'Mega-Giant' Aneurysm Removed from Man's Brain

A Boston man was diagnosed with a 7-centimeter "giant aneurysm," in 2013. Panel A shows a CT scan and Panel B shows an MRI image of the man's brain. The circular areas represent the huge aneurysm. Panel C shows an MRI scan taken two years after brain surgery in 2015. The wall of the aneurysm is now deflated because it is no longer filled with blood. (Image credit: The New England Journal of Medicine ©2015)

An auto mechanic in Boston survived the removal of a rare "giant aneurysm" from his brain, according to a new report of the man's case.

Aneurysms larger than 2.5 centimeters (1 inch) are rare, and are called "giant aneurysms," but the size of this man's aneurysm was a whopping 7 centimeters (2.75 inches), which is extremely unusual, according to the report.

"A 7-centimeter aneurysm is mega-giant — it's about the size of a good-sized peach," said Dr. Nirav Patel, the neurosurgeon at Boston Medical Center who performed the man's surgery and co-authored the case report, published today (Aug. 5) in The New England Journal of Medicine.

"This is the largest reported aneurysm of the anterior communicating artery," Patel said, referring to the blood vessel that connects two major arteries on opposite sides of the brain. He said he once operated on an 8-cm (3 inches) aneurysm, but it was in a different location. [10 Things You Didn't Know About the Brain]

An aneurysm is a weakening in the wall of an artery, Patel said, and in this Massachusetts man's case, the ballooning blood vessel formed a gigantic mass in his brain's frontal lobe, which is just above the eyes and forehead.

The 55-year-old man came to the doctor in January 2013 due to worsening vision in his right eye, Patel said.

Besides the man's struggles with his eyesight, his family was also concerned about personality changes they had noticed in him. Over the prior three years, he had become increasingly forgetful; he would blurt out inappropriate remarks in social situations, and he seemed to lack insight.

His family thought he might be abusing alcohol because he behaved the way someone would if he had a few drinks in him. But his symptoms are common for a person who is having frontal-lobe problems, Patel said.

Complex surgery

A CT scan and MRI of the man's brain revealed the giant aneurysm in his frontal lobe, the most common location for aneurysms to develop.

An aneurysm in this location squishes the brain, and can lower a person's ability to filter their behavior, Patel said. In the man's case, it led him to act on his impulses, and could also have been responsible for his lack of insight, as he truly wasn't aware of his personality changes, he said.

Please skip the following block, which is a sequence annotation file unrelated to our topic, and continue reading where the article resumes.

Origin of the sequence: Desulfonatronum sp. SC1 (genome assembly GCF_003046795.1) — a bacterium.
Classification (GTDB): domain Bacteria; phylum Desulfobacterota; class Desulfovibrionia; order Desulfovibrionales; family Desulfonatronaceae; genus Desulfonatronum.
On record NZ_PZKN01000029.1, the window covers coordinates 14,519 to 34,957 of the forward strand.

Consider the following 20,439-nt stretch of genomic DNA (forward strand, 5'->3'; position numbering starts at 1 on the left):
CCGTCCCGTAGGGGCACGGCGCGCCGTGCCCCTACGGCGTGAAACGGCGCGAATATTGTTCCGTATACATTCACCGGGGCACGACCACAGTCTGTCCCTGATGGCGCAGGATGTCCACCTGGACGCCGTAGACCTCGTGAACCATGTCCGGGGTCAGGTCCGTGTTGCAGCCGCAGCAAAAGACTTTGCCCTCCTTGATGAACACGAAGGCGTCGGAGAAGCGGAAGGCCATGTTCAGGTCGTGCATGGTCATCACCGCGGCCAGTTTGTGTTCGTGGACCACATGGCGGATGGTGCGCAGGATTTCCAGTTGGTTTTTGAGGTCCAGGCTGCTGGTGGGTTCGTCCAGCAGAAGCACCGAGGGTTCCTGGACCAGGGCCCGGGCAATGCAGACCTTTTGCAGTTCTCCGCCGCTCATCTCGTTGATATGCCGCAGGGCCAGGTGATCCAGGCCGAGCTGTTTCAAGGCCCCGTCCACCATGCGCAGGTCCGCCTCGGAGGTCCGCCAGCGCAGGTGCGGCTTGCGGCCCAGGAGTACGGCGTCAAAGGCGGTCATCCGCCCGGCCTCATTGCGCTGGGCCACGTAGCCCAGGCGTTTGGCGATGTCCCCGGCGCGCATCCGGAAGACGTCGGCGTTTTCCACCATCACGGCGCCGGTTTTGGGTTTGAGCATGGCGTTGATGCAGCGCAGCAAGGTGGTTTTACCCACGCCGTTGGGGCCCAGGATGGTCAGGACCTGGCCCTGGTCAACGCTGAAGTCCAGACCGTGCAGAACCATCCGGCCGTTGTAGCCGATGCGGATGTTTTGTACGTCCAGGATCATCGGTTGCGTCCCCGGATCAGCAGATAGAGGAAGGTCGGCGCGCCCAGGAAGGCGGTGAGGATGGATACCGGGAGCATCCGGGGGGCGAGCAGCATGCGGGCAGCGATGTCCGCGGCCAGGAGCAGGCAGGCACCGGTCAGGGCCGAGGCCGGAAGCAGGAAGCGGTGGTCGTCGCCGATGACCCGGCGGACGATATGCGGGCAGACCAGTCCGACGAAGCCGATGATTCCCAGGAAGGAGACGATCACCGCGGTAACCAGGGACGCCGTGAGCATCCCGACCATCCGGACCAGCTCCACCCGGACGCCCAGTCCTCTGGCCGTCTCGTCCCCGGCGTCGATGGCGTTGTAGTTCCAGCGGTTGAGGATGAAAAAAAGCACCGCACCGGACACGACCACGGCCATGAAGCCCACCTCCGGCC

Patel said he suspects the man's aneurysm had been growing in his brain for more than 10 years.

The mechanic also had several risk factors for aneurysms. His sister had died of a brain aneurysm, and about 20 percent of people with brain aneurysms have a first-degree relative who also had the condition. He was also a smoker and had high blood pressure, which are two factors linked with aneurysms.

Giant aneurysms are much rarer than smaller ones, but because of their large size, they are more likely to rupture.

Once an aneurysm reaches 2.5 cm (the threshold at which it is considered "giant"), a person's chances of dying in the next five years is at least 40 percent, Patel said.

"Based on the size of this man's aneurysm alone, if it was not treated, it would have taken his life," Patel told Live Science. Given its extraordinary size, it's unclear why his aneurysm did not rupture, he added.

The man underwent a complex brain surgery that lasted 23 hours. Patel and his surgical team removed the mass from inside the aneurysm and repaired the vessel, so that it would never rupture. This procedure essentially removed the aneurysm, he said.

After the surgery, the man's symptoms improved dramatically, and he was able to go back to work three months later. His memory returned, and his personality showed improvement, Patel said.

When Patel last saw the man, earlier this year at his two-year follow-up exam, he was doing very well. He had quit smoking and was taking his blood-pressure medication. However, he still had some short-term memory problems.

A brain scan taken in 2015 showed the aneurysm had not returned.

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Live Science Contributor

Cari Nierenberg has been writing about health and wellness topics for online news outlets and print publications for more than two decades. Her work has been published by Live Science, The Washington Post, WebMD, Scientific American, among others. She has a Bachelor of Science degree in nutrition from Cornell University and a Master of Science degree in Nutrition and Communication from Boston University.